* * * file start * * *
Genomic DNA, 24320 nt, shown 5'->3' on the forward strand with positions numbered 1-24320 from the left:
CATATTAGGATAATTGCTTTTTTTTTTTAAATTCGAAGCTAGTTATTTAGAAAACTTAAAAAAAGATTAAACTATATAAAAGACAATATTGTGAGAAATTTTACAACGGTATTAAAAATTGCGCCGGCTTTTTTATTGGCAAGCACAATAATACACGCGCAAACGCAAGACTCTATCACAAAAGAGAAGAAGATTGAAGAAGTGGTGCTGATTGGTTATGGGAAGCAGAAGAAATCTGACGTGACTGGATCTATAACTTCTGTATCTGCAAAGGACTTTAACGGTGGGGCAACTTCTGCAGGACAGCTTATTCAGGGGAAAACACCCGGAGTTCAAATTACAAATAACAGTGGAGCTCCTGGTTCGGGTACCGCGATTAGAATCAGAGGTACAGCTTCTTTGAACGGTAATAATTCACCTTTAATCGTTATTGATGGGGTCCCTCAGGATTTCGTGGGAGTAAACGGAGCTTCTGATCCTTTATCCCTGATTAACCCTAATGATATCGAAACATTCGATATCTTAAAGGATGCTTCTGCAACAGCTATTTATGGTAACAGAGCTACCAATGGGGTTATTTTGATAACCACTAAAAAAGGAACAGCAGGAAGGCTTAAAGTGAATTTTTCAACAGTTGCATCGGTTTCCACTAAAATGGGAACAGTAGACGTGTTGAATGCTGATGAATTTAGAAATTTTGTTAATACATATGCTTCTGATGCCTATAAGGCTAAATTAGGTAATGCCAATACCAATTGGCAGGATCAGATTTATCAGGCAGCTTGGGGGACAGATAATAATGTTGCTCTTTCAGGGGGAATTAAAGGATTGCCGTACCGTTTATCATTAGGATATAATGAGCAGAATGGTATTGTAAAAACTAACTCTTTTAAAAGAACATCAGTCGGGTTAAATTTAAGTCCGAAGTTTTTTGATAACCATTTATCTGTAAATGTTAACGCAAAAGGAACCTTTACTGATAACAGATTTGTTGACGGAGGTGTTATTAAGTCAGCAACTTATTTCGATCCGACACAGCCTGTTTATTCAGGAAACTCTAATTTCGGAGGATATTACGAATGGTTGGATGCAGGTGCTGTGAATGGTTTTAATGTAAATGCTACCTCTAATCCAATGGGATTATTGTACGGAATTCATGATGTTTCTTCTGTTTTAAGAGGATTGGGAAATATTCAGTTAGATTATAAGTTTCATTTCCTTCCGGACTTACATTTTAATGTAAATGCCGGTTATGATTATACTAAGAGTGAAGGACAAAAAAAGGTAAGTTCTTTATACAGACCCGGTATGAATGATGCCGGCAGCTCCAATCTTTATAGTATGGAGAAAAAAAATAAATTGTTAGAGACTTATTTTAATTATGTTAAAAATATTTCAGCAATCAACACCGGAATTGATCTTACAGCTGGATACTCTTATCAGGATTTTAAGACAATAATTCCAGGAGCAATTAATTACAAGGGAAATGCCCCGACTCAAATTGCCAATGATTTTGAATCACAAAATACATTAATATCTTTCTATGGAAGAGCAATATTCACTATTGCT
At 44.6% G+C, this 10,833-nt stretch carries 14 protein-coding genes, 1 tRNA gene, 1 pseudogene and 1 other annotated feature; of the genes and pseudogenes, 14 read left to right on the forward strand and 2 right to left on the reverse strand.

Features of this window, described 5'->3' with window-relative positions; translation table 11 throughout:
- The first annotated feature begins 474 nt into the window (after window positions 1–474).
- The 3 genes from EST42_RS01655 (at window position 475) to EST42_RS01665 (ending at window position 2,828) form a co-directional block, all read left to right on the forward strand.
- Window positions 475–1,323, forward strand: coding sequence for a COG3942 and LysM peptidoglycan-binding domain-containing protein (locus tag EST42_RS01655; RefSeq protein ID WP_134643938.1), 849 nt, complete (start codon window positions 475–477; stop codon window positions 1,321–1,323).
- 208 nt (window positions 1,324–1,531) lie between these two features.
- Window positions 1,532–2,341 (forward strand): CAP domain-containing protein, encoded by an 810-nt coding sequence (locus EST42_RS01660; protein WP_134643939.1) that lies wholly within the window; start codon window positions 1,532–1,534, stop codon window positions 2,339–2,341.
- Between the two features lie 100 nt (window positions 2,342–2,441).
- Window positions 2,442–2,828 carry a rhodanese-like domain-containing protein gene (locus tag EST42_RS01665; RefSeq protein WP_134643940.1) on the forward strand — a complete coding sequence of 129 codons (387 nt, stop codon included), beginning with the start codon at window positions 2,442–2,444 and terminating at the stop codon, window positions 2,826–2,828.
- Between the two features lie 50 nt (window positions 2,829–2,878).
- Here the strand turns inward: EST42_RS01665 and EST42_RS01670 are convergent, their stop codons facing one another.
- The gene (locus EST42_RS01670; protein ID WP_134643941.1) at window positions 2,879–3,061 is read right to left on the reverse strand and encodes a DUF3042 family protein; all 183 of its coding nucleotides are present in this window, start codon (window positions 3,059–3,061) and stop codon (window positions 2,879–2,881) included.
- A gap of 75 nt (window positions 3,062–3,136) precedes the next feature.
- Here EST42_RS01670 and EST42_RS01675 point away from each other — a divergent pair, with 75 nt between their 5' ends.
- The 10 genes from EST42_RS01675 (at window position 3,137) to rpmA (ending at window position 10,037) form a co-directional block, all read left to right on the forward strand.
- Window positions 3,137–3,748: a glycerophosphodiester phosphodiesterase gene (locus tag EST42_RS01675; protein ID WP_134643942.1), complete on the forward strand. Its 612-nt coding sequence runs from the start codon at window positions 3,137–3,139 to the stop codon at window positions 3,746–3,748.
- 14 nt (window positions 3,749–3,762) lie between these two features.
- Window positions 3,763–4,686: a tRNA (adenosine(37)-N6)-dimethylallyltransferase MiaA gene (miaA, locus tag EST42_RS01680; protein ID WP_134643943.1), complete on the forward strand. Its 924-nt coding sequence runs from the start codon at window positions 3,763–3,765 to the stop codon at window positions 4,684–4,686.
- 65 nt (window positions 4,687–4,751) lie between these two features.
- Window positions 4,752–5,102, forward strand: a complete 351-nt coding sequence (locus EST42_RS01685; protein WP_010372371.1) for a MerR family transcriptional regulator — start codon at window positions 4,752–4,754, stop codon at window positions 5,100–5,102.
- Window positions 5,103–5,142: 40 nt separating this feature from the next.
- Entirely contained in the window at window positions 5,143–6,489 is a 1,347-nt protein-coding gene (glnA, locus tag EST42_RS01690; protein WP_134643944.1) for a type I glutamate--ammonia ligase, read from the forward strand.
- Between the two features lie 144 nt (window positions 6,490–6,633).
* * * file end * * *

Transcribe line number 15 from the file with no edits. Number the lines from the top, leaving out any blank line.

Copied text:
- A gap of 75 nt (window positions 3,062–3,136) precedes the next feature.